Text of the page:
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Democracy Itself Could Be at Stake

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Friday, 25 May 2012 12:31 PM Current | Bio | Archive

The past century has witnessed the welcome demise of fascism, totalitarianism and communism. These forms of government fell into what Ronald Reagan described as "the ash heap of history." But now another but far more desirable form of government is on the chopping block — democracy.

The democratic form of government in this country and much of the developed world is facing perhaps its greatest test.

The debt problems in the world's greatest democracies have reached epic proportions. The United States is in the process of going broke. The consequences of bankruptcy and default across the developed world could permanently reshape the world order — for the worse.

Economies could collapse. Depression and social unrest would likely ensue. The collapse of the most free and tolerant form of government the world has ever known amidst a brutal world could have huge negative ramifications for the human experience across the planet.

The debt bomb

Here in the United States the public debt is near $16 trillion. The increase in the debt over the last four years is larger than the debt accumulated from the country's founding until the year 2000. Monthly deficits are now larger than yearly deficits were less than 10 years ago. But that's just public debt. Overall debt, which includes entitlement obligations, is estimated to be over $100 trillion. Things are quickly spiraling out of control.

Europe and Japan are in similar perilous predicaments. Europe's problems have obviously been in the news recently. Several countries in the EU have grown their government beyond what the private sector tax base can afford and the EU is struggling to stay united. Japan, in terms of debt to GDP, is the most indebted nation of all.

Political ineptitude

Yet, at a time when finding solutions is most crucial, the United States and other developed world governments seem incapable of taking on even much smaller problems.

It appears that technological advancements and economic growth and sophistication across the globe have surpassed, at least temporarily, the ability of large democratic governments to govern. Bloated and inefficient political bureaucracies aren't cutting it in the 21st century. To keep pace with a rapidly changing world, large governments need to be smaller, quicker and more efficient. But that isn't happening. Reaction time is too slow and the politics is too polarized.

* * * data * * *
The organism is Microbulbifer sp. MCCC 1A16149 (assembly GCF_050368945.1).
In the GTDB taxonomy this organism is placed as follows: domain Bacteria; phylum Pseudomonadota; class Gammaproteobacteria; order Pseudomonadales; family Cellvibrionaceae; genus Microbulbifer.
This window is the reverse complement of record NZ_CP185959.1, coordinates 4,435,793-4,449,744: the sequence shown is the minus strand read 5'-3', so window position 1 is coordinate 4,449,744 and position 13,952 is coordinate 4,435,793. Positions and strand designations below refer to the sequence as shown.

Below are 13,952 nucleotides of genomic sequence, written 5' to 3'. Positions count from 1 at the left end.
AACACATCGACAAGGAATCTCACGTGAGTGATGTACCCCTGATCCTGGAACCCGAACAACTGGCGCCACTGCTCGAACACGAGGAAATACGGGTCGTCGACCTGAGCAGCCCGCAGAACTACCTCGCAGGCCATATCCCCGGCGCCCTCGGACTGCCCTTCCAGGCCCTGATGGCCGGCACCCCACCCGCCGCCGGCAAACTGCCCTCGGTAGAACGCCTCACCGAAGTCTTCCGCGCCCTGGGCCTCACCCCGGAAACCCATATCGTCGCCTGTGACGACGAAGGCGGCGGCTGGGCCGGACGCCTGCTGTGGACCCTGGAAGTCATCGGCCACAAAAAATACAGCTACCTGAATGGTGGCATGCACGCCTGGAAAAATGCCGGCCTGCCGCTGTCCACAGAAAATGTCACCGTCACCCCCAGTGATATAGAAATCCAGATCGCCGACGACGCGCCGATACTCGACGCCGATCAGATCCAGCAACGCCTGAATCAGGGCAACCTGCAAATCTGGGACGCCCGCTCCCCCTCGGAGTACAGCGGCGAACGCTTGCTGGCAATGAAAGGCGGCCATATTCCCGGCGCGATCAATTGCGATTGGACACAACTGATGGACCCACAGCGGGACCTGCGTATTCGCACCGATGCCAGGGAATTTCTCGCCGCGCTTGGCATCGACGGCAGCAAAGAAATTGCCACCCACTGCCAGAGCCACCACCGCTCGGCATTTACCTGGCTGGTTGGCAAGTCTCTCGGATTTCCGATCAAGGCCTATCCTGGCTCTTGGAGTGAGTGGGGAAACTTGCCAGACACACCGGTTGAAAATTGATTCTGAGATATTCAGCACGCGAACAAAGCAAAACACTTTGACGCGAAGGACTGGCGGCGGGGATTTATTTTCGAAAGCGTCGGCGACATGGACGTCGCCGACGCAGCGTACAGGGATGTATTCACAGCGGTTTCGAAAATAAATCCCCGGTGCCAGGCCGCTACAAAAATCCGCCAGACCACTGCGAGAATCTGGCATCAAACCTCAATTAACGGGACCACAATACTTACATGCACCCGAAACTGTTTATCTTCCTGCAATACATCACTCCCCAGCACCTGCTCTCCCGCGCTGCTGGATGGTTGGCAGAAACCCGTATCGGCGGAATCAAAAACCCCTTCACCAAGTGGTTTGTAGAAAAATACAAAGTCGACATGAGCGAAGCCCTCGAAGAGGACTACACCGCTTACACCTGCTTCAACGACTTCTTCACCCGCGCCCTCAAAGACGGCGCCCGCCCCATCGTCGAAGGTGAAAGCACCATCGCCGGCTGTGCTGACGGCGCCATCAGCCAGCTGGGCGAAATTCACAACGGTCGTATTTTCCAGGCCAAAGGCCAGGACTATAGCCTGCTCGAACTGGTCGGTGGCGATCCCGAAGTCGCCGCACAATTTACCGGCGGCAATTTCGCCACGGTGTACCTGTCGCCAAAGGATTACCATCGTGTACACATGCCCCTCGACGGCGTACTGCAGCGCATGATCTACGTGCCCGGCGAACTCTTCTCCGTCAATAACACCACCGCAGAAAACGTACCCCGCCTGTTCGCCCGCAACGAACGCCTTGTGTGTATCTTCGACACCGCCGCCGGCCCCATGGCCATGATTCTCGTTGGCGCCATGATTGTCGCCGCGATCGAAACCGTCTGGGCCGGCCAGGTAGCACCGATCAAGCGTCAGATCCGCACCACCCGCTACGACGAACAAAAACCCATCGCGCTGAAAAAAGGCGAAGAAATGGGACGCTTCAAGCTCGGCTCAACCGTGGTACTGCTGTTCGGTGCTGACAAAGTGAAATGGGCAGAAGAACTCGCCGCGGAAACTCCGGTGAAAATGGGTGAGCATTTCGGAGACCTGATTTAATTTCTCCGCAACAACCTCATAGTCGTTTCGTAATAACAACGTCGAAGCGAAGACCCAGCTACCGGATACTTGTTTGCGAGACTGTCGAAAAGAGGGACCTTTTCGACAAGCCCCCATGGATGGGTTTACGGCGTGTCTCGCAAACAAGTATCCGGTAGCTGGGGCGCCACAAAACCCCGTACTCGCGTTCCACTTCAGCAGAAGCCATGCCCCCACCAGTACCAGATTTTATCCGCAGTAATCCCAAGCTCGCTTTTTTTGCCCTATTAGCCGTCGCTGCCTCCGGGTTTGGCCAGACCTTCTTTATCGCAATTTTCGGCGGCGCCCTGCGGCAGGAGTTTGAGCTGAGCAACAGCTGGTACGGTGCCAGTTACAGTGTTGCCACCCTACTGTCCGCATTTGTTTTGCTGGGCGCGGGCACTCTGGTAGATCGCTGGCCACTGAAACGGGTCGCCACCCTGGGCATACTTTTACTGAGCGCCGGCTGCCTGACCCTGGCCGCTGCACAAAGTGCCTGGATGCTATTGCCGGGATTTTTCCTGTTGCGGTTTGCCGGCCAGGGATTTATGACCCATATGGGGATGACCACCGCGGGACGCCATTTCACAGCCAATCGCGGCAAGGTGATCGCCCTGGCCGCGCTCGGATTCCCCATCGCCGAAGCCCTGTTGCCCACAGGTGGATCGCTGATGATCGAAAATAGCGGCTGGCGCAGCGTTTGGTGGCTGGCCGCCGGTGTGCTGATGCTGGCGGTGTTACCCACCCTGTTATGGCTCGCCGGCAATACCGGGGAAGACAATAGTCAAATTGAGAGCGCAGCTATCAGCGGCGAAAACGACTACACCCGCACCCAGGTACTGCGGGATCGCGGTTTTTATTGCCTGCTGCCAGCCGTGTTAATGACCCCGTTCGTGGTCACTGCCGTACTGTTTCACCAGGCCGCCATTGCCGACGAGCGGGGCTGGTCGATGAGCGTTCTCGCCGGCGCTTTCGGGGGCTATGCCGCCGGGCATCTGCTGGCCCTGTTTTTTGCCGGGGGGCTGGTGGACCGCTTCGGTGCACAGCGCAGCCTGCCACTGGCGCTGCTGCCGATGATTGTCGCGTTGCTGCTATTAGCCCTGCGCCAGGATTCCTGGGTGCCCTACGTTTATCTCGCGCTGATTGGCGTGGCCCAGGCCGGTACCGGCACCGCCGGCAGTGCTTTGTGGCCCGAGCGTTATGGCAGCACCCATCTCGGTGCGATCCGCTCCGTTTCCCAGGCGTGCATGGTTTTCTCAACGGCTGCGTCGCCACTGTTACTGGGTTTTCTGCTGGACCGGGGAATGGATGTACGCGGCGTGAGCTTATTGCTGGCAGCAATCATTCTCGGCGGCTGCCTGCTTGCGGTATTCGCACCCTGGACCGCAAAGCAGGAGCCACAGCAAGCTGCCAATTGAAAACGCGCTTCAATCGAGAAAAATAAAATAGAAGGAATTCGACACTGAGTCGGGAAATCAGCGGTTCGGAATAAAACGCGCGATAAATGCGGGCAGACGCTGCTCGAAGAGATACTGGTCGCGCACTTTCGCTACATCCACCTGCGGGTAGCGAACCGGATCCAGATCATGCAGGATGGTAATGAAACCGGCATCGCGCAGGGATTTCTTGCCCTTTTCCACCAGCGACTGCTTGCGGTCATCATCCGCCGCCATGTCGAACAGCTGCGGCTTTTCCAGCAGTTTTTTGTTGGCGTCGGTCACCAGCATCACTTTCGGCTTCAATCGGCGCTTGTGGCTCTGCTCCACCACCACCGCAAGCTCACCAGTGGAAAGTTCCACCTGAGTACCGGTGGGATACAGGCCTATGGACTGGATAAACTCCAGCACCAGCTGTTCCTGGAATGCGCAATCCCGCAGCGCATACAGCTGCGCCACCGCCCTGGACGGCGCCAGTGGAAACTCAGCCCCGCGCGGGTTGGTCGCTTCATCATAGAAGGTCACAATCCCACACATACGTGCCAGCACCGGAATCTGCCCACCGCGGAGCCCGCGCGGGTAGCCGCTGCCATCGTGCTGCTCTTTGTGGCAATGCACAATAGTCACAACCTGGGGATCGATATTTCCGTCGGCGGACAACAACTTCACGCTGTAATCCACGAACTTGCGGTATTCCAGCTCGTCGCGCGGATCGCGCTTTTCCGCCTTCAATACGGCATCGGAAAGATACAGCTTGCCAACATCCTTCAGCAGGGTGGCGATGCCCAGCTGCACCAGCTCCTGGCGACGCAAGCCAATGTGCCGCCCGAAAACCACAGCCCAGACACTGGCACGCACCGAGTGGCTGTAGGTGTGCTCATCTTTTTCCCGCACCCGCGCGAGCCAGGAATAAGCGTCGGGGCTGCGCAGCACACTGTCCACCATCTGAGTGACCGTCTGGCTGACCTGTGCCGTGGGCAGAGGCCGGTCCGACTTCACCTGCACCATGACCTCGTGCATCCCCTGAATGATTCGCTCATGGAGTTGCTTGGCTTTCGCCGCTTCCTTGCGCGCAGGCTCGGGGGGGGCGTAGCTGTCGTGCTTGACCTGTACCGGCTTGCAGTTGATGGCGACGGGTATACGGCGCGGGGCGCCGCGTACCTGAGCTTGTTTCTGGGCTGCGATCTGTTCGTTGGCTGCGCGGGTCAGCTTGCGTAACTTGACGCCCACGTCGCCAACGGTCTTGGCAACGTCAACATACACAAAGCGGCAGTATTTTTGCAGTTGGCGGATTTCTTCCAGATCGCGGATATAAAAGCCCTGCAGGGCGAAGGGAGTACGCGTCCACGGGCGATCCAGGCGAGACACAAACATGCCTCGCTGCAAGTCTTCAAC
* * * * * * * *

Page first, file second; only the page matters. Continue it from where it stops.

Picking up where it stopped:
Last summer's debt ceiling debate exhibited a lack of political will to make tough choices, and the world noticed. The U.S. suffered its first credit downgrade.

The political class in this country and others too often serve their own interests rather than those of the country. As a result, they have made promises in the form of entitlements to citizens that can't be delivered and left the problem for future Congresses to deal with, long after they have left office.

Now, the U.S. government, through the actions of the Fed, is printing money to compensate for the lack of political will on the part of the legislators to make fundament reforms. This money printing is further jeopardizing our longer term financial health. It also puts on display the political class's preference for easy but harmful short term fixes over more politically difficult long term solutions.

While the country desperately needs solutions, the political debate seems to be deteriorating. Elections are seldom about honest debates. Too often the winning party is the one with the best media strategy that can hype their own side and trash the other side to greater effect.

This has to stop.

The U.S. faces a crucial test for its very survival. The well being of the entire world and the democratic form of government is at stake. Just like during the Civil War, the Great Depression, the World Wars and the Cold War, our Democracy is again being tested by tremendous adversity. This could be the toughest adversary so far.

It is imperative to the future of this country and the world that the U.S. can get a handle on this fiscal time bomb. Somehow, we as a nation need to muster the character and political will to right this fiscal ship – fast. The stakes are astronomical. And the world is watching.

If we can conquer this problem, our greatest days could be ahead. If we can't, God help us.

About the Author: Tom Hutchinson Tom Hutchinson is a member of the Moneynews Financial Brain Trust. Click Here to read more of his articles. He is also the editor of The High Income Factor. Discover more by Clicking Here Now.

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2012-31-25
Friday, 25 May 2012 12:31 PM
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